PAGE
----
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Paramount Studios presents
It's the Pied Piper, Charlie Brown (2000)

"That does it! I don't want to hear about rats. Mice are all right. I can take mice. But not rats!"
- Sally

Review By: Dale Dobson   
Published: September 17, 2000

Stars: Charlie Brown, Snoopy
Other Stars: Sally
Director: Bill Melendez

Manufacturer: PDSC
MPAA Rating: Not Rated for (no objectionable content)
Run Time: 00h:25m:12s
Release Date: September 12, 2000
UPC: 097368394445
Genre: family


Style
Grade
Substance
Grade
Image Transfer
Grade
Audio Transfer
Grade
Extras
Grade
B- D+C-B+ C

DVD Review

It's the Pied Piper, Charlie Brown is the most recent addition to the long line of Peanuts animated TV specials produced by the Lee Mendelson-Bill Melendez studio in association with the comic strip's creator, the late Charles M. Schulz. Inspired by the classic fairy tale (as told by Charlie Brown to his younger sister Sally), the 25-minute special casts Snoopy as the Pied Piper, hired to rid a town of "Sports Mice," actively athletic vermin infesting its streets, by playing his concertina. The town fathers refuse to pay Snoopy his contracted year's worth of dog food after the work is done, and the beagle exacts his revenge, leading to a simple lesson about keeping one's promises.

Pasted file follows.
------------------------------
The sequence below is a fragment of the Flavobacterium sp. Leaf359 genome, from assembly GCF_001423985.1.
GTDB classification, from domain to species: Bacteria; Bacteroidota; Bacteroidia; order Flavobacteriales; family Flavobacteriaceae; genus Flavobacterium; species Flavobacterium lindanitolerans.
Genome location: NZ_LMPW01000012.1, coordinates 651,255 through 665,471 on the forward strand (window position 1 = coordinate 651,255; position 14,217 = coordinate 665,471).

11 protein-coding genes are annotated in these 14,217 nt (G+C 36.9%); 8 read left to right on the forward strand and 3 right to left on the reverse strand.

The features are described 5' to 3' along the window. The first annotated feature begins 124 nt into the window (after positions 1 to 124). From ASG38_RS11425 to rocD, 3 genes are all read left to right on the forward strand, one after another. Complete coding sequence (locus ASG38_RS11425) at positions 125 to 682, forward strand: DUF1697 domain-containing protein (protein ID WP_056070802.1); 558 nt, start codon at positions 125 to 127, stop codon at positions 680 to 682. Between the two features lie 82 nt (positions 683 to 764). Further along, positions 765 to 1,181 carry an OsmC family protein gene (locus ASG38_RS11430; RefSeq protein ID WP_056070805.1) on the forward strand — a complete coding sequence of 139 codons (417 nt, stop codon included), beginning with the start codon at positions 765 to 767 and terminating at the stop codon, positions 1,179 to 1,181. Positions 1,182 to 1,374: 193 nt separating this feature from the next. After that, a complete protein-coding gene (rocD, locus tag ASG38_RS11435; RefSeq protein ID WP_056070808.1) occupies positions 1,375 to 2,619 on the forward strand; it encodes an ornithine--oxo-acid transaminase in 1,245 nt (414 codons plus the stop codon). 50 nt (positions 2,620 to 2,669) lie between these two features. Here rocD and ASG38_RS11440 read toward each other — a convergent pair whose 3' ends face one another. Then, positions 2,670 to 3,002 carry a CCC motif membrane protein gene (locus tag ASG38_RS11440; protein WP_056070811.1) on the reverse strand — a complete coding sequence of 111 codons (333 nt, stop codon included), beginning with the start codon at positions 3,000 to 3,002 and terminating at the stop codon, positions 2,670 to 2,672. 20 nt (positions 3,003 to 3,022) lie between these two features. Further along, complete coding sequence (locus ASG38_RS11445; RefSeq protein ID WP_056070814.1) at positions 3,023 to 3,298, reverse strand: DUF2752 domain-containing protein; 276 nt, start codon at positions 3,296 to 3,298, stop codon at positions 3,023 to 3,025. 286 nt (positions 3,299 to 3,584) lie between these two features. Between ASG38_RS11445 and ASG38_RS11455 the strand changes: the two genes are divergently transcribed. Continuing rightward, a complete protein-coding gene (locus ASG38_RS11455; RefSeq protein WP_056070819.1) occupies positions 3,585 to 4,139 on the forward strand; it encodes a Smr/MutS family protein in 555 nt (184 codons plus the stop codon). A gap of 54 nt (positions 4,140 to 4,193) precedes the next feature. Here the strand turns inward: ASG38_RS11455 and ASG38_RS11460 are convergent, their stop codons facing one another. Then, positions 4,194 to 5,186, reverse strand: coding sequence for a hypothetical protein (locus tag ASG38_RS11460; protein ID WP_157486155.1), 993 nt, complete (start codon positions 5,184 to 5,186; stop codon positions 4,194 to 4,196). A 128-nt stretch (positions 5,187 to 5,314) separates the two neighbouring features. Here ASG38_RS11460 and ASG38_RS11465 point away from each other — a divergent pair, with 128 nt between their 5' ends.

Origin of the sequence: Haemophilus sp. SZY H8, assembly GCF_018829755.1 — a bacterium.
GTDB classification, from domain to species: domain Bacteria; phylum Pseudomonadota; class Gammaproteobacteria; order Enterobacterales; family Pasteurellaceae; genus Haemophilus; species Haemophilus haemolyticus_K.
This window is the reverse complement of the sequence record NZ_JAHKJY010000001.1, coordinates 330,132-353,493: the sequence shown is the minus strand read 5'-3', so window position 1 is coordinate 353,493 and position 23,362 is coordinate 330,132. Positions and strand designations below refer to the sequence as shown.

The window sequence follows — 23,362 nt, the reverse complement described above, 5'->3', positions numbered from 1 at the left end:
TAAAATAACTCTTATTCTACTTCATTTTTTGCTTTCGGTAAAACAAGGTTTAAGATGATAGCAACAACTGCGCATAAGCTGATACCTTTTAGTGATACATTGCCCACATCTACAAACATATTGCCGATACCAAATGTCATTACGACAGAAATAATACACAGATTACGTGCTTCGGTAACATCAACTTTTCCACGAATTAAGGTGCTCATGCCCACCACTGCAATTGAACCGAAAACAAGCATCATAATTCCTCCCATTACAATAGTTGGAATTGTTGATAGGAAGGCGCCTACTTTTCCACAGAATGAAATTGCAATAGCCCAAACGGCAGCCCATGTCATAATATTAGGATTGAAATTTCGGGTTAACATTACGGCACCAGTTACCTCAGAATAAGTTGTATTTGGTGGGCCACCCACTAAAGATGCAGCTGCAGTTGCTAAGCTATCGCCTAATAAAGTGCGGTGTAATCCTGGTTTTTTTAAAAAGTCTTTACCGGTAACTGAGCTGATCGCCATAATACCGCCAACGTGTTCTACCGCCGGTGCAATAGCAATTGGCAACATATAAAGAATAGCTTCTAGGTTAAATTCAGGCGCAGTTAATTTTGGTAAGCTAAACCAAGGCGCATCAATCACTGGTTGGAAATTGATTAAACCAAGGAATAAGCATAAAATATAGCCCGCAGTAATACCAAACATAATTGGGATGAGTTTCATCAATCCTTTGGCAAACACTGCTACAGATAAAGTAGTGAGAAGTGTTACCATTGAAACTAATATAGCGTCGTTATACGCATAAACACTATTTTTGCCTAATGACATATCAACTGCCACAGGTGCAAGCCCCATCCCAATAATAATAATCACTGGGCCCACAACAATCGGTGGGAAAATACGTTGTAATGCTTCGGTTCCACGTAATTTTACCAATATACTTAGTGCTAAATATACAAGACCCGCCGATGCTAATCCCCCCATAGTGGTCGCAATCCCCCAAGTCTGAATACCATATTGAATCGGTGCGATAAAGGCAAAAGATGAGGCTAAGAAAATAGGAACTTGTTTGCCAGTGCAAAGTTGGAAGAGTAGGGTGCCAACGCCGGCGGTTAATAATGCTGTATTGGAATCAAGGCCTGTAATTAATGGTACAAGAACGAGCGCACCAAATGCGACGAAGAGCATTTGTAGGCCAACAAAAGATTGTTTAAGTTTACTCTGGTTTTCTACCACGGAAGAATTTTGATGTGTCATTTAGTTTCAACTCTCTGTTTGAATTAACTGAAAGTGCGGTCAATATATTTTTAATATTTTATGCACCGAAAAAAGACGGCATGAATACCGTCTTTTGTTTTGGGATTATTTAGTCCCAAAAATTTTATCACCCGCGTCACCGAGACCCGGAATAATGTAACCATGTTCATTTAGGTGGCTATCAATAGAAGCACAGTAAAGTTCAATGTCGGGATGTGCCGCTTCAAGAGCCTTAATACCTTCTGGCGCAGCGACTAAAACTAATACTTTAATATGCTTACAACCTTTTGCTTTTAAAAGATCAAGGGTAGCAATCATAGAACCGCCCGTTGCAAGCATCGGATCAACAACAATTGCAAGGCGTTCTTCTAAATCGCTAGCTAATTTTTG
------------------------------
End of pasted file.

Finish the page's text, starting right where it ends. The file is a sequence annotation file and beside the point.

If the story weren't credited to Mr. Schulz and directed by Bill Melendez, I would swear someone unworthy had stolen the reins on this one. The production violates several core precepts of the Peanuts universe and plays more like a generic animated special than a true member of the family. The biggest misstep is the inclusion of adult characters in the story, fully-voiced (no more "wah-wah-wah") and rendered in a style that brings Schoolhouse Rock to mind more readily than Schulz's distinctively freehand artwork. Worse, the adults refer to Charlie Brown as a "little kid," which, while true, undermines the Everyman nature of the philosophical comic strip; the adult perspective backfires badly, pinning a concrete age on Charlie Brown and treating Snoopy as an ordinary dog. The very nature of our favorite characters is also modified—Charlie Brown actually gets aggressive when he tries to force the Mayor to honor his promise, Snoopy stands meekly by his side, and the other Peanuts characters are only featured briefly as part of the framing device. The story plays well enough in its way, but the material seems better suited to The Smurfs or My Little Pony than Peanuts.

Also disappointing is the technical quality of the animated production. While the rhythmic "bopping" walk cycles and simple backgrounds of the classic Peanuts specials are retained, there are a few perspective shots that look downright ugly—Schulz's characters really aren't designed to be seen from an angle, and attempts to animate them this way look awkward and clumsy. There's also some terrible lip-synch during a song at the end of the special, so far off that one suspects "Pigpen" smudged the dopesheets beyond recognition.